US Secretary of State Hilary Clinton recently announced that America wanted “an open, transparent dialogue about what more we can do to help the people of Somalia realize their own dream”. The head of Somalia’s transitional government, President Hassan Sheikh Mohamud welcomes the move.
In light of the Western named “war on terrorism” and the big push against al-Shabab using African Union forces from Uganda and Burundi, it seems that Western forces might be ready to openly resume business after a 20 year gap.
The African Union has been keen for the UN to take charge of the situation in Somalia, but after the disastrous US Operation Restore Hope mission in 1992, there was little appetite for such a fight.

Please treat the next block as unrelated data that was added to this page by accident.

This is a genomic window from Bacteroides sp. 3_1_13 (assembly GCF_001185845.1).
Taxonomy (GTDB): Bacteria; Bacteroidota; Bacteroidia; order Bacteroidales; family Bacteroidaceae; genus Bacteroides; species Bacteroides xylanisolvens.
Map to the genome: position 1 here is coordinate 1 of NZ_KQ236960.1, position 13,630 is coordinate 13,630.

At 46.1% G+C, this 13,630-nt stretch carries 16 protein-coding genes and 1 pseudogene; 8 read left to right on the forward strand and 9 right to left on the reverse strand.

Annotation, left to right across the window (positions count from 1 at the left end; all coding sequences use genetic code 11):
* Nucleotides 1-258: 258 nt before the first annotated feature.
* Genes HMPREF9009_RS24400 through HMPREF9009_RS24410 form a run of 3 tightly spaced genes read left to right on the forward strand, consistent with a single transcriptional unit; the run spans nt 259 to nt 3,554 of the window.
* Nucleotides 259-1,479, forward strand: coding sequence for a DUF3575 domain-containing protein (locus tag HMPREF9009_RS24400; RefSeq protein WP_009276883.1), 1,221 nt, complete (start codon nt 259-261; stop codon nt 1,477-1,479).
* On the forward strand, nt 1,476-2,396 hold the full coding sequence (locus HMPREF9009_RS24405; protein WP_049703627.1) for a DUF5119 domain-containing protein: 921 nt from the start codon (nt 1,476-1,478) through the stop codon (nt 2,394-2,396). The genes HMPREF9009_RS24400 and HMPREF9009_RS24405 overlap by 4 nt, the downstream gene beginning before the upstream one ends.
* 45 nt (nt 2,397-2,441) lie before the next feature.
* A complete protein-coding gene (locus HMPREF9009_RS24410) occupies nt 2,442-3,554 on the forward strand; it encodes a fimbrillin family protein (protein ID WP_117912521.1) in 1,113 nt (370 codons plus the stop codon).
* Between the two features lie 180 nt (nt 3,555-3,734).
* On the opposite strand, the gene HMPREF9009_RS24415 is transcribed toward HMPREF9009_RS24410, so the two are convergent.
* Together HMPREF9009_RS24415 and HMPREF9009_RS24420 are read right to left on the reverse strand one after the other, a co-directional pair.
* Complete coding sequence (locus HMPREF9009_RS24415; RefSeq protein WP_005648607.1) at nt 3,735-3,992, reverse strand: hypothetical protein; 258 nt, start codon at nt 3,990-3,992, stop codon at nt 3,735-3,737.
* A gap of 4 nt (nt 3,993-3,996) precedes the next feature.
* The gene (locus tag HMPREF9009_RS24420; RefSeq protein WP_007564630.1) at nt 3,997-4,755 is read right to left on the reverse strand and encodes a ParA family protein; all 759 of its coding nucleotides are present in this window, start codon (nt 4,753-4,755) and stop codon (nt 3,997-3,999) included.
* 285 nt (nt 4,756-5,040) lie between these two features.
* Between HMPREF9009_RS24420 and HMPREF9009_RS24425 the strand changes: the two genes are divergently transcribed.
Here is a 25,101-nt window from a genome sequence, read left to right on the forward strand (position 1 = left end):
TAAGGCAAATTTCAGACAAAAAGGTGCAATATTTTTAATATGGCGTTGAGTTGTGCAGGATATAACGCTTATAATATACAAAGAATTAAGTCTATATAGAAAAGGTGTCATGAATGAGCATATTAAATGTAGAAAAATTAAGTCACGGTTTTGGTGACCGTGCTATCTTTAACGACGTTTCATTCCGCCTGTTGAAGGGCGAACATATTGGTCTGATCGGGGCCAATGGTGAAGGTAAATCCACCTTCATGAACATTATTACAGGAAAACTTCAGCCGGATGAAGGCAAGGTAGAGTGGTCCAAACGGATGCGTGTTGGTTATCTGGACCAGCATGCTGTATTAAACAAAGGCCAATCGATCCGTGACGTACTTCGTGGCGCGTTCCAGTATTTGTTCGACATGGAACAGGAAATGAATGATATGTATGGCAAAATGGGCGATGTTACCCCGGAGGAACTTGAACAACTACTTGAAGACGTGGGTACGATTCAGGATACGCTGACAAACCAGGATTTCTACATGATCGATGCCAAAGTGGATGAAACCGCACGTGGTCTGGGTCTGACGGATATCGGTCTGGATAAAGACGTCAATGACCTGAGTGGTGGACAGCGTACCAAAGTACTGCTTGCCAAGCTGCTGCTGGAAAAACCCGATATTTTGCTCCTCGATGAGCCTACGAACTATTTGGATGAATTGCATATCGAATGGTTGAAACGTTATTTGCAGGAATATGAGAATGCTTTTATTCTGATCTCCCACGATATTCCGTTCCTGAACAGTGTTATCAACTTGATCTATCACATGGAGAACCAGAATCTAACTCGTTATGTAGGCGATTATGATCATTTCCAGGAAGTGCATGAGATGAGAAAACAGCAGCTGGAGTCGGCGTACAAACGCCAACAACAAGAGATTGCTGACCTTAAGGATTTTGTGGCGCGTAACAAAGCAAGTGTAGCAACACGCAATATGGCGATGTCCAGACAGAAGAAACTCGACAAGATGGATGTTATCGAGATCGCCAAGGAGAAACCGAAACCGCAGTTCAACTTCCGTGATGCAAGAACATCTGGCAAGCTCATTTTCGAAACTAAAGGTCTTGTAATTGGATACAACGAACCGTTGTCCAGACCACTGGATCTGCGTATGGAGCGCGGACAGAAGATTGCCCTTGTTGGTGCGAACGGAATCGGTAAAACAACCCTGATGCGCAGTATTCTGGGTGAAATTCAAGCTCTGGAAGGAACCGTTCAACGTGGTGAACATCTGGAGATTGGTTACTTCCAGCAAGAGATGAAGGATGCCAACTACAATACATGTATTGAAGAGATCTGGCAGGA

With South Somalia getting UN food relief for the first time in 4 years, there is the ongoing concern about al-Shabab and what the future holds regarding their activities.
Commander of the African Union forces in Hiiraan province in central Somalia, General Osman Subagle has said that al-Shabab has no military capabilities any longer in Somalia.
The African Union mission in Somalia is combined troops from Uganda, Burundi, Djibouti and Kenya and together with Somali forces; the mission is reported to have successfully dislodged al-Shabab from many urban areas in south and central Somalia including the capital city, Mogadishu.